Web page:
Paper Title

Surviving the Velvet Hammer: Analyzing the Criminalization of Working-Class Mothers in a Neoliberal Context

Location

Room 220, DiGiorgio Campus Center (DiGs)

Start Date

April 2016

End Date

April 2016

Keywords

Criminalization, Identity, Intersectionality, Motherhood, Class, Neoliberalism, Poverty, Biopolitics

Abstract

Criminalization refers to the labeling and stigmatization of certain people, acts, or communities as criminal agents, and continues to play a significant role in shaping the social world of the United States. However, the study of criminalization and its effects begs to be interrogated from an intersectional perspective. Intersectionality should be employed to understand these growing trends, in an effort to create a more nuanced understanding of how criminalization operates as a force in the lives of people with varying identities. This paper will interrogate criminalization through multiple areas of critical inquiry, including those of public policy, media, and gender studies, as well as critical and feminist theory. Using recent case studies as evidence, I argue that women of color and working class women are uniquely criminalized as a result of their insersectional identities. The cases, as well as their media reception, reveal motherhood, as an aspect of identity, is yet another crucial vehicle by which criminalization occurs. By supplementing policy studies with the work of feminist and media scholars, I hope to further illuminate the intersections of social class, racial privilege, and gender in the context of criminalization discourses.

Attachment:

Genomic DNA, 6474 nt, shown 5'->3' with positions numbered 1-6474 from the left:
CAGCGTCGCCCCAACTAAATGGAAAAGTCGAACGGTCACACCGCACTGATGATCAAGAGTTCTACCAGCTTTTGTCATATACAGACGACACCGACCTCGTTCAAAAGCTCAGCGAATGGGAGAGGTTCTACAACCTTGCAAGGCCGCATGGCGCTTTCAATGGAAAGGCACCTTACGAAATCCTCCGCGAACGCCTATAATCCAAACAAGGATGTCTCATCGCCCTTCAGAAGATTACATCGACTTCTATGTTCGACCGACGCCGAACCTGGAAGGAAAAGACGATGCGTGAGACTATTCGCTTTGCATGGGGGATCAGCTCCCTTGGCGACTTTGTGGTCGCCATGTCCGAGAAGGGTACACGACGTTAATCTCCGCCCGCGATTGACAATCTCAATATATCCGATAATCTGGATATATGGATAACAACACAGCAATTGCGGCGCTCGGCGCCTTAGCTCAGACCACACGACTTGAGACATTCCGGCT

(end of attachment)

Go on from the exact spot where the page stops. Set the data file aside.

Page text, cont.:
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Apr 1st, 5:00 PM Apr 1st, 6:15 PM

Surviving the Velvet Hammer: Analyzing the Criminalization of Working-Class Mothers in a Neoliberal Context

Room 220, DiGiorgio Campus Center (DiGs)

Criminalization refers to the labeling and stigmatization of certain people, acts, or communities as criminal agents, and continues to play a significant role in shaping the social world of the United States. However, the study of criminalization and its effects begs to be interrogated from an intersectional perspective. Intersectionality should be employed to understand these growing trends, in an effort to create a more nuanced understanding of how criminalization operates as a force in the lives of people with varying identities. This paper will interrogate criminalization through multiple areas of critical inquiry, including those of public policy, media, and gender studies, as well as critical and feminist theory. Using recent case studies as evidence, I argue that women of color and working class women are uniquely criminalized as a result of their insersectional identities. The cases, as well as their media reception, reveal motherhood, as an aspect of identity, is yet another crucial vehicle by which criminalization occurs. By supplementing policy studies with the work of feminist and media scholars, I hope to further illuminate the intersections of social class, racial privilege, and gender in the context of criminalization discourses.